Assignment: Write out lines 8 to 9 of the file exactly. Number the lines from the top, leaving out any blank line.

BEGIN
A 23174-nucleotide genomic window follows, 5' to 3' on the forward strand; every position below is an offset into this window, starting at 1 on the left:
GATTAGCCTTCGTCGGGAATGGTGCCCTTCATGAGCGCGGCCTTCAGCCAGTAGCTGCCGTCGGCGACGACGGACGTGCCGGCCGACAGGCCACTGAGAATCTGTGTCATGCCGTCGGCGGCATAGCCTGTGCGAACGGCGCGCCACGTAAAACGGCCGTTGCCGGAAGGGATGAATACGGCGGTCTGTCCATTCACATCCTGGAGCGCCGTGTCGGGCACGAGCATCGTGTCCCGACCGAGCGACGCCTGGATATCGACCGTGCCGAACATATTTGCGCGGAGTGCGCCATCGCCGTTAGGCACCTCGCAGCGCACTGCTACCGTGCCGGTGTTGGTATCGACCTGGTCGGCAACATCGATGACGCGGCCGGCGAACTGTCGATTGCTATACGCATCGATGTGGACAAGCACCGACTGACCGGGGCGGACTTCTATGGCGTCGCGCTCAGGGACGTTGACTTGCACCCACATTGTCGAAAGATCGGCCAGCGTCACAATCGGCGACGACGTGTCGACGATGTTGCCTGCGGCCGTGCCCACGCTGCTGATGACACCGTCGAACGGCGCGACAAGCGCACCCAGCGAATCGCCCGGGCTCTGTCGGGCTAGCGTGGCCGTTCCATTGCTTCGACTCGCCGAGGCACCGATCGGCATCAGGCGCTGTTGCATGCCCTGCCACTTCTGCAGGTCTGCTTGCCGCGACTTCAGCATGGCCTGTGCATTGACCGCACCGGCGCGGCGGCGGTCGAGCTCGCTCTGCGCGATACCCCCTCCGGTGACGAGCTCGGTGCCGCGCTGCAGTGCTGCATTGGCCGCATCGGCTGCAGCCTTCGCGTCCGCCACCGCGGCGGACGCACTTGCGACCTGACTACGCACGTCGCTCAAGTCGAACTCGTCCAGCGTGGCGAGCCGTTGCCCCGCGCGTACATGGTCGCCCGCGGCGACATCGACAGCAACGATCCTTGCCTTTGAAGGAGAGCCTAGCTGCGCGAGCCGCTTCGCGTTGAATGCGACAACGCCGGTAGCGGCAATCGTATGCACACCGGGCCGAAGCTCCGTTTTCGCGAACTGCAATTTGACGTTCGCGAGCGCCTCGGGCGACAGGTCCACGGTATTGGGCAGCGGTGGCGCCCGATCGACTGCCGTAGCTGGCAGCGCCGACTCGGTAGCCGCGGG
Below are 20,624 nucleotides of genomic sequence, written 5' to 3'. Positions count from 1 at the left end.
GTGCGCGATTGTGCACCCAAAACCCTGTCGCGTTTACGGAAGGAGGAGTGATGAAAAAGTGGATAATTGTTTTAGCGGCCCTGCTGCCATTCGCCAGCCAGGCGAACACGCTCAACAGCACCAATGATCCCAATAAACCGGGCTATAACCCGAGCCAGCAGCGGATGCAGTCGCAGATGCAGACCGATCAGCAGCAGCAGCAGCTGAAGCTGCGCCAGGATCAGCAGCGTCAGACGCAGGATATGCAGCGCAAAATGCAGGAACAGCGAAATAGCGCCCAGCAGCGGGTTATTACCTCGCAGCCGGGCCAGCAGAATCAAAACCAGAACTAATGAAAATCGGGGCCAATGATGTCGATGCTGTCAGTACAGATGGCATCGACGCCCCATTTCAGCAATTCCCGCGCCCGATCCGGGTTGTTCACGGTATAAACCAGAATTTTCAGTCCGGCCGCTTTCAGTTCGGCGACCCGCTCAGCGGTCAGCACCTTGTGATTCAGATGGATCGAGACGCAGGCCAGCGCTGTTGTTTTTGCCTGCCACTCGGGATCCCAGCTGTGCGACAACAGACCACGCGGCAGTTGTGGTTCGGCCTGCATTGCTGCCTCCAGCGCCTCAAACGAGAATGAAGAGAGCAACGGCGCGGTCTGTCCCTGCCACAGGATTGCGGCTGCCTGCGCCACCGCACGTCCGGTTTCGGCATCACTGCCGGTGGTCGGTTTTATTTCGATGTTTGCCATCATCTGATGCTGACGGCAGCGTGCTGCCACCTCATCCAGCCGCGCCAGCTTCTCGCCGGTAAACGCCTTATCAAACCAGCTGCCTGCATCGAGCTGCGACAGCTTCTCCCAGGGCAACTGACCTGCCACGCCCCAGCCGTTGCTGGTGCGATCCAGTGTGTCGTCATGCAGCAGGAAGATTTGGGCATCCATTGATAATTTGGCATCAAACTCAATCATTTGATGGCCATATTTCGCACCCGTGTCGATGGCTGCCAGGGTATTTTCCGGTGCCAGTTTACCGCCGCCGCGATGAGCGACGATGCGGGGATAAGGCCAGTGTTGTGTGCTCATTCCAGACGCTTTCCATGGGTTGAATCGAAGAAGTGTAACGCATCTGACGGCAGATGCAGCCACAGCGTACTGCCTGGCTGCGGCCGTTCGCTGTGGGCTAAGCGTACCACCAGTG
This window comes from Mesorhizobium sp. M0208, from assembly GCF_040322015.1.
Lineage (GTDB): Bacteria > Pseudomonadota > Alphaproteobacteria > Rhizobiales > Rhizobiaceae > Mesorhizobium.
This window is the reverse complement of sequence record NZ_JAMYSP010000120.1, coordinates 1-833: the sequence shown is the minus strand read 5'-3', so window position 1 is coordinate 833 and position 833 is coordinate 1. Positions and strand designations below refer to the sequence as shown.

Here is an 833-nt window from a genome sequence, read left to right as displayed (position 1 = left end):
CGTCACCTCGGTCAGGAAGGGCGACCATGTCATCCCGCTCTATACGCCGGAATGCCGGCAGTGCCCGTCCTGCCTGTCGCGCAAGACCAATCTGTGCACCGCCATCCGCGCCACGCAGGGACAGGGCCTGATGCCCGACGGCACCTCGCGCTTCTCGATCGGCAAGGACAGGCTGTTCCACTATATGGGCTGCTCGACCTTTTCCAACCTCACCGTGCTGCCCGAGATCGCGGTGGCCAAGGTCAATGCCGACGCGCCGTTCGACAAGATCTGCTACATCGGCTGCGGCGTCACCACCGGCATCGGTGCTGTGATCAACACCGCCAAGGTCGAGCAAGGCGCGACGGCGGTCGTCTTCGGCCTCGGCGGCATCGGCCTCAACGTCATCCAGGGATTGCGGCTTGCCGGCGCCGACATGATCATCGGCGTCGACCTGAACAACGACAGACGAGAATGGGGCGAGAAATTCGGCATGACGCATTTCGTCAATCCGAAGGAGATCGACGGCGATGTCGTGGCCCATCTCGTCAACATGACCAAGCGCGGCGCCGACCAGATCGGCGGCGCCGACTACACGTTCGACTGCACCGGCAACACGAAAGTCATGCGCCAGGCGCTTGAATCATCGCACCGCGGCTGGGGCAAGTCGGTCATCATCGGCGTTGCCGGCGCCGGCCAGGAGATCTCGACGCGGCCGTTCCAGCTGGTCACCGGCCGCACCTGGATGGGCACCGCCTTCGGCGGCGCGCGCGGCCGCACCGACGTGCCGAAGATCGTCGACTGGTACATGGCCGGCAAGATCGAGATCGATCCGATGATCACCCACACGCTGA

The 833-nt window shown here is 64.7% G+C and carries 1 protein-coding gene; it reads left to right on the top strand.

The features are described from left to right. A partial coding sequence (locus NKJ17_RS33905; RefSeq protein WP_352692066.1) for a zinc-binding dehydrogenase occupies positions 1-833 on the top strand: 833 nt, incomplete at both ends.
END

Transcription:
Here is an 833-nt window from a genome sequence, read left to right as displayed (position 1 = left end):
CGTCACCTCGGTCAGGAAGGGCGACCATGTCATCCCGCTCTATACGCCGGAATGCCGGCAGTGCCCGTCCTGCCTGTCGCGCAAGACCAATCTGTGCACCGCCATCCGCGCCACGCAGGGACAGGGCCTGATGCCCGACGGCACCTCGCGCTTCTCGATCGGCAAGGACAGGCTGTTCCACTATATGGGCTGCTCGACCTTTTCCAACCTCACCGTGCTGCCCGAGATCGCGGTGGCCAAGGTCAATGCCGACGCGCCGTTCGACAAGATCTGCTACATCGGCTGCGGCGTCACCACCGGCATCGGTGCTGTGATCAACACCGCCAAGGTCGAGCAAGGCGCGACGGCGGTCGTCTTCGGCCTCGGCGGCATCGGCCTCAACGTCATCCAGGGATTGCGGCTTGCCGGCGCCGACATGATCATCGGCGTCGACCTGAACAACGACAGACGAGAATGGGGCGAGAAATTCGGCATGACGCATTTCGTCAATCCGAAGGAGATCGACGGCGATGTCGTGGCCCATCTCGTCAACATGACCAAGCGCGGCGCCGACCAGATCGGCGGCGCCGACTACACGTTCGACTGCACCGGCAACACGAAAGTCATGCGCCAGGCGCTTGAATCATCGCACCGCGGCTGGGGCAAGTCGGTCATCATCGGCGTTGCCGGCGCCGGCCAGGAGATCTCGACGCGGCCGTTCCAGCTGGTCACCGGCCGCACCTGGATGGGCACCGCCTTCGGCGGCGCGCGCGGCCGCACCGACGTGCCGAAGATCGTCGACTGGTACATGGCCGGCAAGATCGAGATCGATCCGATGATCACCCACACGCTGA